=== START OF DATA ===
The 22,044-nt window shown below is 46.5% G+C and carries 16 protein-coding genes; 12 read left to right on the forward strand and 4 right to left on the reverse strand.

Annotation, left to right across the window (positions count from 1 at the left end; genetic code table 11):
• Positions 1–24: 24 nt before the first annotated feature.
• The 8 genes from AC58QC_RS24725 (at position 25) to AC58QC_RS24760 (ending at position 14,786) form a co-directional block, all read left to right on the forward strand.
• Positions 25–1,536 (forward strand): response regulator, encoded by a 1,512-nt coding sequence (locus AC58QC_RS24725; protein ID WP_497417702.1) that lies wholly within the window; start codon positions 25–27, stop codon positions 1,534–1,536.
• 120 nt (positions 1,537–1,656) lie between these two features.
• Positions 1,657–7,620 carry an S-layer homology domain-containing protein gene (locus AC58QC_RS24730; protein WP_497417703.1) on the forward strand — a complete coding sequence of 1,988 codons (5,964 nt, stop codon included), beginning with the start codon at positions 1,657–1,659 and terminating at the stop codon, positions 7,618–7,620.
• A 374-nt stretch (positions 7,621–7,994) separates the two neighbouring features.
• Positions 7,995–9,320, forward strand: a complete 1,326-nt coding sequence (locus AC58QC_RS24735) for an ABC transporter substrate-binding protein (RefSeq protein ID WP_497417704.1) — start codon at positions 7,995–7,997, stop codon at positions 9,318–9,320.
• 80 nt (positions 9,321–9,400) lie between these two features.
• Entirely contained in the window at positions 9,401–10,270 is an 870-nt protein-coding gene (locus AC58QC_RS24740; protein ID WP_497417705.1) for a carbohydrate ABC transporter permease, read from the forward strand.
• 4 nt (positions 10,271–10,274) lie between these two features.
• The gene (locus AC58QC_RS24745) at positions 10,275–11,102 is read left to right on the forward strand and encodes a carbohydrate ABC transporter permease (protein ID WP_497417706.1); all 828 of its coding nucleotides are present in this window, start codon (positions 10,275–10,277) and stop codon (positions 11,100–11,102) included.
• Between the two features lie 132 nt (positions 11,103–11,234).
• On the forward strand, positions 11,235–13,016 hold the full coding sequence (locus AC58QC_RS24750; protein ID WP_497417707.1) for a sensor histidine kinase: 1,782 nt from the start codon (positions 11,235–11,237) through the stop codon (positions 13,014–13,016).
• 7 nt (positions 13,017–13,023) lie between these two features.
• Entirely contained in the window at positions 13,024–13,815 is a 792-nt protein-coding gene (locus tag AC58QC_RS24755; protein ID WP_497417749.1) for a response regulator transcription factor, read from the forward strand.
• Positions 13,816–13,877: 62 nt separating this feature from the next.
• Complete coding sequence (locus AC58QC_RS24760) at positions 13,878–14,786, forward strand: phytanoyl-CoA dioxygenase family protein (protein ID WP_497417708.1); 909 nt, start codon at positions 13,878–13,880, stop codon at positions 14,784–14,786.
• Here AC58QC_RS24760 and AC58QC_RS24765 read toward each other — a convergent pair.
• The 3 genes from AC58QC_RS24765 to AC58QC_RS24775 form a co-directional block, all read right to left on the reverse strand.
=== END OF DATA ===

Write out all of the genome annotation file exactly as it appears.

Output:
The 22,044-nt window shown below is 46.5% G+C and carries 16 protein-coding genes; 12 read left to right on the forward strand and 4 right to left on the reverse strand.

Annotation, left to right across the window (positions count from 1 at the left end; genetic code table 11):
• Positions 1–24: 24 nt before the first annotated feature.
• The 8 genes from AC58QC_RS24725 (at position 25) to AC58QC_RS24760 (ending at position 14,786) form a co-directional block, all read left to right on the forward strand.
• Positions 25–1,536 (forward strand): response regulator, encoded by a 1,512-nt coding sequence (locus AC58QC_RS24725; protein ID WP_497417702.1) that lies wholly within the window; start codon positions 25–27, stop codon positions 1,534–1,536.
• 120 nt (positions 1,537–1,656) lie between these two features.
• Positions 1,657–7,620 carry an S-layer homology domain-containing protein gene (locus AC58QC_RS24730; protein WP_497417703.1) on the forward strand — a complete coding sequence of 1,988 codons (5,964 nt, stop codon included), beginning with the start codon at positions 1,657–1,659 and terminating at the stop codon, positions 7,618–7,620.
• A 374-nt stretch (positions 7,621–7,994) separates the two neighbouring features.
• Positions 7,995–9,320, forward strand: a complete 1,326-nt coding sequence (locus AC58QC_RS24735) for an ABC transporter substrate-binding protein (RefSeq protein ID WP_497417704.1) — start codon at positions 7,995–7,997, stop codon at positions 9,318–9,320.
• 80 nt (positions 9,321–9,400) lie between these two features.
• Entirely contained in the window at positions 9,401–10,270 is an 870-nt protein-coding gene (locus AC58QC_RS24740; protein ID WP_497417705.1) for a carbohydrate ABC transporter permease, read from the forward strand.
• 4 nt (positions 10,271–10,274) lie between these two features.
• The gene (locus AC58QC_RS24745) at positions 10,275–11,102 is read left to right on the forward strand and encodes a carbohydrate ABC transporter permease (protein ID WP_497417706.1); all 828 of its coding nucleotides are present in this window, start codon (positions 10,275–10,277) and stop codon (positions 11,100–11,102) included.
• Between the two features lie 132 nt (positions 11,103–11,234).
• On the forward strand, positions 11,235–13,016 hold the full coding sequence (locus AC58QC_RS24750; protein ID WP_497417707.1) for a sensor histidine kinase: 1,782 nt from the start codon (positions 11,235–11,237) through the stop codon (positions 13,014–13,016).
• 7 nt (positions 13,017–13,023) lie between these two features.
• Entirely contained in the window at positions 13,024–13,815 is a 792-nt protein-coding gene (locus tag AC58QC_RS24755; protein ID WP_497417749.1) for a response regulator transcription factor, read from the forward strand.
• Positions 13,816–13,877: 62 nt separating this feature from the next.
• Complete coding sequence (locus AC58QC_RS24760) at positions 13,878–14,786, forward strand: phytanoyl-CoA dioxygenase family protein (protein ID WP_497417708.1); 909 nt, start codon at positions 13,878–13,880, stop codon at positions 14,784–14,786.
• Here AC58QC_RS24760 and AC58QC_RS24765 read toward each other — a convergent pair.
• The 3 genes from AC58QC_RS24765 to AC58QC_RS24775 form a co-directional block, all read right to left on the reverse strand.